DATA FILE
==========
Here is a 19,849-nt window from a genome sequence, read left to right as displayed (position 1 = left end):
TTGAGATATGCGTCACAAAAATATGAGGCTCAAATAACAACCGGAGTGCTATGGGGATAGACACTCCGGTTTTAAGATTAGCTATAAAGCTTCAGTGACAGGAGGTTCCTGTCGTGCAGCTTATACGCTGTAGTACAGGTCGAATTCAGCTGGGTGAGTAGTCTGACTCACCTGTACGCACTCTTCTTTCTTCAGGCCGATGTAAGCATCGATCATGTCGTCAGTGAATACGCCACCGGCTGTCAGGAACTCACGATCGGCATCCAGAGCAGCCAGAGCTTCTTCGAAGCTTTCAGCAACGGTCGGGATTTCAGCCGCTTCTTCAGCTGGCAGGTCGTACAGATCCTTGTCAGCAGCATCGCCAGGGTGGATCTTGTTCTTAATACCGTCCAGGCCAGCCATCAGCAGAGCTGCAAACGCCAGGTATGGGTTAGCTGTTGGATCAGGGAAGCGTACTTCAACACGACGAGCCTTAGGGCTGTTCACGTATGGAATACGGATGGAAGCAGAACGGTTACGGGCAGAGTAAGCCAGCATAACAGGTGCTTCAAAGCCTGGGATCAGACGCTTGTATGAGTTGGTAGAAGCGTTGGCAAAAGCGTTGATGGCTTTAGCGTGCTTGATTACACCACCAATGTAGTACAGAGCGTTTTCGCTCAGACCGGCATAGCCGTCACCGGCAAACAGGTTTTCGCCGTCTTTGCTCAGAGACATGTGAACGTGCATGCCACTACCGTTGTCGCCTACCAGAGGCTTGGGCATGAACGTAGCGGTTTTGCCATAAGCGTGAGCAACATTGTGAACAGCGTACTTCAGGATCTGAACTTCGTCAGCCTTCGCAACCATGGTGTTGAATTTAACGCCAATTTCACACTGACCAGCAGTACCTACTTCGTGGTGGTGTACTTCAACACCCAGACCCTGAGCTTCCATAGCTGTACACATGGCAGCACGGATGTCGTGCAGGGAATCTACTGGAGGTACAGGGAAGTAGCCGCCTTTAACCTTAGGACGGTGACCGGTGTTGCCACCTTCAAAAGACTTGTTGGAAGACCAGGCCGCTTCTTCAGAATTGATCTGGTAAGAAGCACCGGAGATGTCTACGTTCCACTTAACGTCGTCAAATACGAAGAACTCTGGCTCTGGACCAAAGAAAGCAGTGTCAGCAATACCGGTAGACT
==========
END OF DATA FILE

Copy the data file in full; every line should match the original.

Here is a 19,849-nt window from a genome sequence, read left to right as displayed (position 1 = left end):
TTGAGATATGCGTCACAAAAATATGAGGCTCAAATAACAACCGGAGTGCTATGGGGATAGACACTCCGGTTTTAAGATTAGCTATAAAGCTTCAGTGACAGGAGGTTCCTGTCGTGCAGCTTATACGCTGTAGTACAGGTCGAATTCAGCTGGGTGAGTAGTCTGACTCACCTGTACGCACTCTTCTTTCTTCAGGCCGATGTAAGCATCGATCATGTCGTCAGTGAATACGCCACCGGCTGTCAGGAACTCACGATCGGCATCCAGAGCAGCCAGAGCTTCTTCGAAGCTTTCAGCAACGGTCGGGATTTCAGCCGCTTCTTCAGCTGGCAGGTCGTACAGATCCTTGTCAGCAGCATCGCCAGGGTGGATCTTGTTCTTAATACCGTCCAGGCCAGCCATCAGCAGAGCTGCAAACGCCAGGTATGGGTTAGCTGTTGGATCAGGGAAGCGTACTTCAACACGACGAGCCTTAGGGCTGTTCACGTATGGAATACGGATGGAAGCAGAACGGTTACGGGCAGAGTAAGCCAGCATAACAGGTGCTTCAAAGCCTGGGATCAGACGCTTGTATGAGTTGGTAGAAGCGTTGGCAAAAGCGTTGATGGCTTTAGCGTGCTTGATTACACCACCAATGTAGTACAGAGCGTTTTCGCTCAGACCGGCATAGCCGTCACCGGCAAACAGGTTTTCGCCGTCTTTGCTCAGAGACATGTGAACGTGCATGCCACTACCGTTGTCGCCTACCAGAGGCTTGGGCATGAACGTAGCGGTTTTGCCATAAGCGTGAGCAACATTGTGAACAGCGTACTTCAGGATCTGAACTTCGTCAGCCTTCGCAACCATGGTGTTGAATTTAACGCCAATTTCACACTGACCAGCAGTACCTACTTCGTGGTGGTGTACTTCAACACCCAGACCCTGAGCTTCCATAGCTGTACACATGGCAGCACGGATGTCGTGCAGGGAATCTACTGGAGGTACAGGGAAGTAGCCGCCTTTAACCTTAGGACGGTGACCGGTGTTGCCACCTTCAAAAGACTTGTTGGAAGACCAGGCCGCTTCTTCAGAATTGATCTGGTAAGAAGCACCGGAGATGTCTACGTTCCACTTAACGTCGTCAAATACGAAGAACTCTGGCTCTGGACCAAAGAAAGCAGTGTCAGCAATACCGGTAGACT